Together with several other anti-occupation Israeli organizations, Shalom Achshav is inviting activists to a day-long tour of downtown Hebron tomorrow, Friday, where they will examine the long-term toll that Baruch Goldstein’s massacre took on Hebron, 28 years later.
On February 25th 1994, the American-Israeli physician from the adjacent Kiryat Arba settlement entered the Cave of
the Patriarchs in Hebron and opened fire with an assault rifle, killing 29 Palestinian worshipers as they were
praying in the Ibrahimi Mosque and wounding 125 others. The Brooklyn-born Goldstein chose to murder as many
Palestinians as he could on Purim, a Jewish holiday of whimsy, masquerades and fun. Hebron settlers, since the
1970s, traditionally used Purim as an occasion to harass their Palestinian neighbors.
Goldstein’s massacre, the most lethal act of settler violence in Israel’s history, sent shockwaves throughout Israeli society. There was heavy public pressure on Prime Minister Yitzhak Rabin to dismantle the Jewish settlements inside Hebron, and according to some reports, Rabin seriously considered this option.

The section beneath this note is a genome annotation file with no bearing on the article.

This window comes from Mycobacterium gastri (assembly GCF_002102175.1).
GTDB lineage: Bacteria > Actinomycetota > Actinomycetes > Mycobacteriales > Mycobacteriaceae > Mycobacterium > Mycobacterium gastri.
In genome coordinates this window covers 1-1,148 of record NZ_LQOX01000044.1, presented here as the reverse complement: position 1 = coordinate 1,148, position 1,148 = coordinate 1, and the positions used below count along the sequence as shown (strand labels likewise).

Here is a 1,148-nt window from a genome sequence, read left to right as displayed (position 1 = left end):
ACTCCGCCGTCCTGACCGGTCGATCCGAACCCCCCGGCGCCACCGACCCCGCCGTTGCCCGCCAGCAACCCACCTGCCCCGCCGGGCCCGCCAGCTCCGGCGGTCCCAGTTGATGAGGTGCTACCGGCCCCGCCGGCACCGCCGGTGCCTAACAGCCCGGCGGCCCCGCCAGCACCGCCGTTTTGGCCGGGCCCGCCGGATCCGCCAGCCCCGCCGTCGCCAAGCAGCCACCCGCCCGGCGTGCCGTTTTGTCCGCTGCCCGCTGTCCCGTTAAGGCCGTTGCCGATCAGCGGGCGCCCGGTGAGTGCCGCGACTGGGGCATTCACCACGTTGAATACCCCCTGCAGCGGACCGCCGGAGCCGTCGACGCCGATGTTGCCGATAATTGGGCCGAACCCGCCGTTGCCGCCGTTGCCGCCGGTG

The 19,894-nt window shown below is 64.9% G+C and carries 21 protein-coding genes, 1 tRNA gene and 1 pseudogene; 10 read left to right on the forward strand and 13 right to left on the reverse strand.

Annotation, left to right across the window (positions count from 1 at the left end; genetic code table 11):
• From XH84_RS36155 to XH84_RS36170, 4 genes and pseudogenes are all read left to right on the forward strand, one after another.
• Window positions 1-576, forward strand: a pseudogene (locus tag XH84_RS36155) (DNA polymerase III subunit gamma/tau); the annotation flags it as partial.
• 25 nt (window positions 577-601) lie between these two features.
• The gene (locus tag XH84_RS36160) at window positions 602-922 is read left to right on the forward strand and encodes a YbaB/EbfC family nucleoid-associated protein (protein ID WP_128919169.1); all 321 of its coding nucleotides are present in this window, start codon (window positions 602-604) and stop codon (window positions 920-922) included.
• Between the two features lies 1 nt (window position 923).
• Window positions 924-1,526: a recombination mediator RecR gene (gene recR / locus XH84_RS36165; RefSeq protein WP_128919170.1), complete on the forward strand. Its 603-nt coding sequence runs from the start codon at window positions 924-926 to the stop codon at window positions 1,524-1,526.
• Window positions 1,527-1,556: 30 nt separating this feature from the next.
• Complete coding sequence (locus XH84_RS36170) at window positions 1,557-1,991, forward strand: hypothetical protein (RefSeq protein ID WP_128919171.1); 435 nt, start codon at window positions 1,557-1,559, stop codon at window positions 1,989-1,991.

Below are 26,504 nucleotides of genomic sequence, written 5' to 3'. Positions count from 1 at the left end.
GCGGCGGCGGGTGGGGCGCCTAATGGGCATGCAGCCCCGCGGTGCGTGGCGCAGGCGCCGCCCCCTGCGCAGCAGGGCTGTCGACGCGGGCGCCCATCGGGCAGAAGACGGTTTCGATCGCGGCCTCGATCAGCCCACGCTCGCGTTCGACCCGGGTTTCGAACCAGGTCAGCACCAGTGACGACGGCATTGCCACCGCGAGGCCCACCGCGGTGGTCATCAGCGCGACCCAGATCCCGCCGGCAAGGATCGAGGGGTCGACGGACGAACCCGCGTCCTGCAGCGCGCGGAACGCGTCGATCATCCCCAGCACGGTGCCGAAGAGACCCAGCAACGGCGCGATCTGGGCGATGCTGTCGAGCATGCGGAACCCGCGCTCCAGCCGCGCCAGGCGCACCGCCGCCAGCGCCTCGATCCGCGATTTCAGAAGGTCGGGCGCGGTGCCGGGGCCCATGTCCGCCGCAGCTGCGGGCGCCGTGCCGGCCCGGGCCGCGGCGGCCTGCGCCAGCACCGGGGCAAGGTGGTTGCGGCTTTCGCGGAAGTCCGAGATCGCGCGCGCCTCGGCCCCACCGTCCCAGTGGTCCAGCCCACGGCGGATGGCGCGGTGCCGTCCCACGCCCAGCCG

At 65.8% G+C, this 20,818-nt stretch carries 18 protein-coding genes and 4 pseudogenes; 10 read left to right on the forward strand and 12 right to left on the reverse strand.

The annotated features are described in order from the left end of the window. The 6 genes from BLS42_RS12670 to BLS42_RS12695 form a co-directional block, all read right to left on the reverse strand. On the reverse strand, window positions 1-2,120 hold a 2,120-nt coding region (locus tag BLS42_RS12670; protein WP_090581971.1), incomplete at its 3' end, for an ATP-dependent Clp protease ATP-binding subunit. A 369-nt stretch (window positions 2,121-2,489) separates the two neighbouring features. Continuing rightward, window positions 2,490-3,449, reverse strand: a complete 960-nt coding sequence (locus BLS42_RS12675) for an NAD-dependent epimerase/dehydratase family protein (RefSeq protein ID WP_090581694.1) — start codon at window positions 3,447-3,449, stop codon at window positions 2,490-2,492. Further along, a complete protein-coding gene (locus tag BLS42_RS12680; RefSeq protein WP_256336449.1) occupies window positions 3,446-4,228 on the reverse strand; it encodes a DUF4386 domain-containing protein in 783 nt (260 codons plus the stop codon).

But years passed and Hebron was divided into areas under Israeli control and under Palestinian control. Most of the Palestinians who resided in H2, the part where the settlers reside, were either driven out or left under duress. Goldstein was buried in the Meir Kahane Park in Kiryat Arba. Yes, there is such a place. The tombstone says that Goldstein "gave his life for the people of Israel, its Torah, and its land." Extremist West Bank rabbis wrote books praising him, and extremist settlers still celebrate him on Purim, sometimes even dressing their children as Goldstein.
Tomorrow's tour, guided by Breaking the Silence activists who served as IDF soldiers in the West Bank, will take Israelis to see for themselves, 28 years after the despicable massacre, what Hebron has become: a place where several hundred Jewish settlers have turned the life of many thousands of Palestinians into hell. Visitors will see the Cave of the Patriarchs, the place that used to be a bustling wholesale Palestinian vegetable market and after the massacre turned into a playground for the settlers’ kids, as well as Goldstein’s tombstone in Kiryat Arba.